In his annual report on Yellowstone Park for 1877, Supt. P. W. Norris gives a discussion of wildlife conditions in Yellowstone which corroborates the foregoing statements. He says: "Hence in no other portion of the west or of the world was there such an abundance of elk, moose, deer, mountain sheep, and other beautiful animals, fish and fowl, nor as ignorant, or as fearless of and easily slaughtered by man as in this secluded and unknown park but seven years ago . . . . From the unquestioned fact that over 2,000 hides of the huge Rocky Mountain elk, nearly as many each of the bighorn. deer, and antelope, and scores if not hundreds of moose and bison were taken out of the park in spring of 1875, probably 7,000, or an annual average of 1,000 of them, and hundreds if not thousands of each of these other animals have been thus killed since its discovery in 1870. . . . As comparatively few of them were slain for food, but mostly for their pelts and tongues, often run down on snowshoes and tomahawked when their carcasses were least valuable, and merely strychnine-poisoned for wolf or wolverine bait, the amount of most wholesome, nutritious, and delicious food thus wantonly destroyed is simply incalculable." The fact that these animals were taken out of the park in the spring and that some were run down on snowshoes indicates that the animals must have been wintering in the park.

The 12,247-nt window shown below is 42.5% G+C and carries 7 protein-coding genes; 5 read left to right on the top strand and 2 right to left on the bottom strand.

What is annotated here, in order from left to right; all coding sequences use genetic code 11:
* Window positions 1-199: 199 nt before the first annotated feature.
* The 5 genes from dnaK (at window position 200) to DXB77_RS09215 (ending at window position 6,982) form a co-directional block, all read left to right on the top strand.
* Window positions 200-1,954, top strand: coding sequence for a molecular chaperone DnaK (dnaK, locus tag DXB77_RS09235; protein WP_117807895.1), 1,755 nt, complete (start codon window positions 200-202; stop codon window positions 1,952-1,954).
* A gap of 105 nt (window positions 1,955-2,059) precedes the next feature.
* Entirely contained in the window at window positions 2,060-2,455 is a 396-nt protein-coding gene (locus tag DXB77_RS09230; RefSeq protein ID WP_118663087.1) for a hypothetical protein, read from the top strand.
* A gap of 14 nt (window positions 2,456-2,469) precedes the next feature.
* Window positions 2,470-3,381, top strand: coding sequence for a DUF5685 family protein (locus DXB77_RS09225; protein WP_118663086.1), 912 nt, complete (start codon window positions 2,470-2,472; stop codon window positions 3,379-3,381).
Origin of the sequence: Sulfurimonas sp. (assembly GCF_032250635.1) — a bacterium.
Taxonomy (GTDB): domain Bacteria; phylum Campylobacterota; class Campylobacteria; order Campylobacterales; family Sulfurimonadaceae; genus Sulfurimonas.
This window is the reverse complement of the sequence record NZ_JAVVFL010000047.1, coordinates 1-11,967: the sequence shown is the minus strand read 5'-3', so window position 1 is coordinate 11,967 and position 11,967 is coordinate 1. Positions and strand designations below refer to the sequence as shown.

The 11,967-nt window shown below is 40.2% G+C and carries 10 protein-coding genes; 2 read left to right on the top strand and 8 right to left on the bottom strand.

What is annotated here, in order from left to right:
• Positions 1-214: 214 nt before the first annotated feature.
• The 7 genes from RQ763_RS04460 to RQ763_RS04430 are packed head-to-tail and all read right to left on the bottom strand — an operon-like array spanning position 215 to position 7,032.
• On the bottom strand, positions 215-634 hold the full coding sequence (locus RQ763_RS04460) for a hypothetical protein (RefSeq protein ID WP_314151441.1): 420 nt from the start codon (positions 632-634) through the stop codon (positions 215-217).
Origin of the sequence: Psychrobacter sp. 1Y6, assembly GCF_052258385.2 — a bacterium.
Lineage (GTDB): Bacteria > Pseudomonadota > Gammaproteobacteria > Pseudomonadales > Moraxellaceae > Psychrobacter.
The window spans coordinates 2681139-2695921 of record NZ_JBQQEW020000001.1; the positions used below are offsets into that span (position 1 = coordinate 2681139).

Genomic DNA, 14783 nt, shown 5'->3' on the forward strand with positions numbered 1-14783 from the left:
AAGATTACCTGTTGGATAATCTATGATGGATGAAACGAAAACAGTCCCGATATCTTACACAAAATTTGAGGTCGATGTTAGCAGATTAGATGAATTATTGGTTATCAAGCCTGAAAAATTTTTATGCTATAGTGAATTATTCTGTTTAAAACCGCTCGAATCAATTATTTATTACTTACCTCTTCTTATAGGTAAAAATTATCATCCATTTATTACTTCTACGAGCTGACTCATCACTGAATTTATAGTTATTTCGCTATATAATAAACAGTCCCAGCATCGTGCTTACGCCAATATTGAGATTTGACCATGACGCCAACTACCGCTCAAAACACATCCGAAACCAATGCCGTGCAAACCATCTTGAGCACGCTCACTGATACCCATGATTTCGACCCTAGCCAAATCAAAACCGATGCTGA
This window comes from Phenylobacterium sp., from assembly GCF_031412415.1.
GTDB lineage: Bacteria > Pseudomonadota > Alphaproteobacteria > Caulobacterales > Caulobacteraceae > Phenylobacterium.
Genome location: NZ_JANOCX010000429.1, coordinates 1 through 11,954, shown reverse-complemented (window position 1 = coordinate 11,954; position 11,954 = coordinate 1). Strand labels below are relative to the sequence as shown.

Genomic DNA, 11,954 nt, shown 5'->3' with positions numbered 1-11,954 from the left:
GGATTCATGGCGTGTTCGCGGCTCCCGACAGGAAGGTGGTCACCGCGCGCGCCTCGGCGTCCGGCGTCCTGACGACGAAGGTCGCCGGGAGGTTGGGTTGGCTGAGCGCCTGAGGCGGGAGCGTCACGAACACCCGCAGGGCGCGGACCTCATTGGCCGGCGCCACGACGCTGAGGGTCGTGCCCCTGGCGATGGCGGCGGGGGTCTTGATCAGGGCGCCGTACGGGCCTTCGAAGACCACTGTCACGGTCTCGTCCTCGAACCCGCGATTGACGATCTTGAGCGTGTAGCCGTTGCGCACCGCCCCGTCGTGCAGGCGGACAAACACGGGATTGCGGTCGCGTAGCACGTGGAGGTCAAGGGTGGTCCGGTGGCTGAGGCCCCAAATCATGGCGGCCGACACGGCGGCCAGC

The following quotations are taken from Superintendent Norris' Yellowstone report made for the year 1880. Referring to Soda Butte Creek he writes: "A branch of the East Fork (Lamar) of the Yellowstone and a favorite winter haunt of elk and bison . . . Elk, deer, and other game being driven by storms into the sheltered glens and valley, we were enabled to secure an abundant winter's supply of fresh meat, and also fine hides of the bear, wolf, and wolverine . . . I would add that there are now in the park abundance of bison, moose, elk, deer, antelope, and bighorn sheep besides fine summer pasturage there are winter haunts for these animals where with little care or expense other than protection from wanton slaughter, they would rapidly multiply." He mentions the presence of countless brush and stick fences of various ages created by the Indians for driveways in hunting game. Of elk he writes that in no place were they more abundant than in Yellowstone in 1870, and that a big slaughter of them occurred between 1870 and 1877. They were found at high elevations in summer and in sheltered valleys of the park during winter. Bighorns were recorded abundant throughout the park, remaining there the year round. The cougar was said to be exceedingly numerous in 1870 when Norris first explored the park, but already rare in 1880. Wolves and coyotes are reported to have once been exceedingly numerous in all portions of the park, but that the value of their hides and their easy slaughter with strychnine-poisoned carcasses of animals had nearly exterminated them by 1880. Foxes, shunks, and badgers, are said to have been numerous in 1881.